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Hogg wild in New Haven

Two men were tried and one was executed for bestiality in early New Haven. The evidence: the birth of piglets that looked suspiciously like the accused.

Piglet

Petr Kratochvil [CC0], via Wikimedia Commons

George Spencer had a bad year in 1642. By all reports quite ugly, and missing an eye, he was notorious in the Puritan colony for his lack of faith. That was not enough to condemn him, but then a piglet was born. Ugly, deformed, with only one eye. At last, the authorities had proof that Spencer had committed a carnal sin – specifically, that he had slept with a sow. I mean, it was incontrovertible! The piglet looked just like him.

Fortunately, the law at the time was clear: no-one could be executed without the testimony of two witnesses. Unfortunately, the law was an ass.

Spencer was pressured to confess, on the advice that he would receive mercy. Surprise! They meant the mercy of God, not the mercy of the law. When he realised that he had become the first witness to his own “crime,” Spencer retracted his confession. And then confessed again. And then retracted it again. But it was too late for backsies.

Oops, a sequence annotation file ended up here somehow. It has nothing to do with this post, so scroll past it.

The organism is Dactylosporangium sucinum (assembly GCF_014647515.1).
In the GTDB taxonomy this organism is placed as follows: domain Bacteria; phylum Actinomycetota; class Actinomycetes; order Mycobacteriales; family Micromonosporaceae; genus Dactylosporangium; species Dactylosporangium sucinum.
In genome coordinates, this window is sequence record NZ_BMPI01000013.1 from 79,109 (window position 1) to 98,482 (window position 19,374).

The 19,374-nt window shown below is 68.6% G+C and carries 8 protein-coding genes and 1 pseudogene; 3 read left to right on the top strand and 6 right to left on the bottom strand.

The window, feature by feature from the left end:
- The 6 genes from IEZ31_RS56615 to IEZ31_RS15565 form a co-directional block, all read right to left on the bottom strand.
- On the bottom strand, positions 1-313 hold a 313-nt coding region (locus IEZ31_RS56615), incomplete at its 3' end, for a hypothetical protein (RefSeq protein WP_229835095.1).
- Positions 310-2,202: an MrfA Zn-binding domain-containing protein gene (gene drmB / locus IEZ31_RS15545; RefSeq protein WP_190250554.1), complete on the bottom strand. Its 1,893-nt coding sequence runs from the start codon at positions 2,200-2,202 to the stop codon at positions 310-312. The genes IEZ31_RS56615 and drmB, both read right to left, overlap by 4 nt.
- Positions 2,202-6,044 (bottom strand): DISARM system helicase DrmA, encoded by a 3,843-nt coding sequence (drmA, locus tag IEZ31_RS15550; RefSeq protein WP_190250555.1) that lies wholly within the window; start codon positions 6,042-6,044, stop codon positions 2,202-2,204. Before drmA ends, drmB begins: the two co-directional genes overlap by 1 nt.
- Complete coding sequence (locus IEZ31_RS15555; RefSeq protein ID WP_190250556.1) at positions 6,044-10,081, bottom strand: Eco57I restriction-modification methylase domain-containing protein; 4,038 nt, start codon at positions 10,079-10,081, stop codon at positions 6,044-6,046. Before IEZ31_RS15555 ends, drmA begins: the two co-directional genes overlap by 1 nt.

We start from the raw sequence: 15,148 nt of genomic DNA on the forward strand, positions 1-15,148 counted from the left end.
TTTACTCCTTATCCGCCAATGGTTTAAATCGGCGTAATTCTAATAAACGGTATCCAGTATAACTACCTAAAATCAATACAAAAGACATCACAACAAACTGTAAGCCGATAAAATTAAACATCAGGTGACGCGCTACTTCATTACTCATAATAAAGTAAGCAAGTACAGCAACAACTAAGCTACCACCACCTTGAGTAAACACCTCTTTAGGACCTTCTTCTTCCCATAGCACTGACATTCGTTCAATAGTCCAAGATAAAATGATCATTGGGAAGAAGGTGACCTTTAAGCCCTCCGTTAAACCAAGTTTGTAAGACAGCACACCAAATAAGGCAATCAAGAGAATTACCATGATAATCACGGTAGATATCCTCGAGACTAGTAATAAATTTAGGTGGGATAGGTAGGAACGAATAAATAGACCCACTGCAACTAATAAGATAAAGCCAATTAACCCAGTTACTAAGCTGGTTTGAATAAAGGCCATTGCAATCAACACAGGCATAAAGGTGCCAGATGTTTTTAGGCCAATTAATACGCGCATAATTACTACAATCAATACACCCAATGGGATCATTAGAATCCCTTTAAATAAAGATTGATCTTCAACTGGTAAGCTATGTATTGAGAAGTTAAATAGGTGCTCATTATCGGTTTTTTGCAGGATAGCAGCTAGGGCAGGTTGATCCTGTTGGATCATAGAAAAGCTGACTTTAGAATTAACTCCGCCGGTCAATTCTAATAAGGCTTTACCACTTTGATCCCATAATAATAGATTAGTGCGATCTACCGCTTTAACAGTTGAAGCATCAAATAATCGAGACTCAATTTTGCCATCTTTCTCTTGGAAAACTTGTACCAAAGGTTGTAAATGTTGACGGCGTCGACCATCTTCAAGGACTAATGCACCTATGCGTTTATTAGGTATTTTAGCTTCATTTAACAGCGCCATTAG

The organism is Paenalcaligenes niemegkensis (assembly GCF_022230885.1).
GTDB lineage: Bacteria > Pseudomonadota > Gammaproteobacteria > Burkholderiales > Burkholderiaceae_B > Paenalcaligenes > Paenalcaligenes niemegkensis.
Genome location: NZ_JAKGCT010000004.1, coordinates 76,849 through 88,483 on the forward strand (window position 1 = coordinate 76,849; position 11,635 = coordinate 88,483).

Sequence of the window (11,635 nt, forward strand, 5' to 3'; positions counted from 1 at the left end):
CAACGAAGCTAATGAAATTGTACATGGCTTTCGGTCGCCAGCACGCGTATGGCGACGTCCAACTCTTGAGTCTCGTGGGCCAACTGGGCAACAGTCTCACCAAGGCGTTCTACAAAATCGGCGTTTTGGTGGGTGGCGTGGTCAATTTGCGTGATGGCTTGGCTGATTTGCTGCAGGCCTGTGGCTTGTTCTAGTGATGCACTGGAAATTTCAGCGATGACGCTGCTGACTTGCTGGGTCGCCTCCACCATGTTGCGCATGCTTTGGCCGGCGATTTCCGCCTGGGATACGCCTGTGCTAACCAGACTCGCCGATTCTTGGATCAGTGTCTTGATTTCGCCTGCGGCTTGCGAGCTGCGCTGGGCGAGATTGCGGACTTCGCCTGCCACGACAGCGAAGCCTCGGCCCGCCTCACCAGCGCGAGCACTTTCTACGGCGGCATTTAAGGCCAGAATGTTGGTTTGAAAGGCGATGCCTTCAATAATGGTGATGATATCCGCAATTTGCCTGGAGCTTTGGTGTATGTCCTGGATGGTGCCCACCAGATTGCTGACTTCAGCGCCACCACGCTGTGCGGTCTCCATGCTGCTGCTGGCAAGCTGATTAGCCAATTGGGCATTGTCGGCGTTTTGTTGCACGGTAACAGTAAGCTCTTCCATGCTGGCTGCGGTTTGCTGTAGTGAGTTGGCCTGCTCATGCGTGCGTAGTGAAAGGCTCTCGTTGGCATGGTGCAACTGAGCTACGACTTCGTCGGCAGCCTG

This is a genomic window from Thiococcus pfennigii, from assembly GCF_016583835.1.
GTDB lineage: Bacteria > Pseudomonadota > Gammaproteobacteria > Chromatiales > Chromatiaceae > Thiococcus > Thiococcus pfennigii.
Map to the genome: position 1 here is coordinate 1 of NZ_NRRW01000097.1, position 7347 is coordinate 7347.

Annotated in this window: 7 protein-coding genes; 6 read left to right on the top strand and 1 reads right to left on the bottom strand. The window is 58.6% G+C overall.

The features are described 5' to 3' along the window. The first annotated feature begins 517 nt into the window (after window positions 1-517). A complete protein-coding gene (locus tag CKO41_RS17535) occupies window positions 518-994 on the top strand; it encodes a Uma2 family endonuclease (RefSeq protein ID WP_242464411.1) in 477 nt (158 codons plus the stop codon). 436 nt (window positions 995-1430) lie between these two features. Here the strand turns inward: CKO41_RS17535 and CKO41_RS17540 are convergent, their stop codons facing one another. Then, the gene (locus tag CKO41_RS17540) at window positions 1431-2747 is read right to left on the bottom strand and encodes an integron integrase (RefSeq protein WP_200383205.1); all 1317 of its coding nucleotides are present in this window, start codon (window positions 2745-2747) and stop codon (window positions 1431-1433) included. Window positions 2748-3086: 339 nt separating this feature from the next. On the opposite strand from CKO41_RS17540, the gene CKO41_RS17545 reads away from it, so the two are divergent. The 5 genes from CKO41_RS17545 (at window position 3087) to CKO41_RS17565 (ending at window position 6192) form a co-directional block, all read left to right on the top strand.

The authorities had one witness – Spencer – and they decided that the piglet itself counted as the second witness. So, on the 8th of April of that year, Spencer died by hanging. And his partner in crime? The sow was killed by a sword.

Five years later, another resident of the New Haven Colony was accused of the same crime, and with the same evidence: a piglet that closely resembled the accused. The new target’s name was (and I’m not kidding)… Thomas Hogg. Hogg learned the lesson from Spencer, though, and refused to confess. Without two witnesses, they could not convict him and Hogg walked free. After some whipping, because obviously he was a liar.

Categories: Early modern history History North & Central America Places Plants & animals Politics & law Sciences

The Generalist

I live in Auckland, New Zealand, and am curious about most things.

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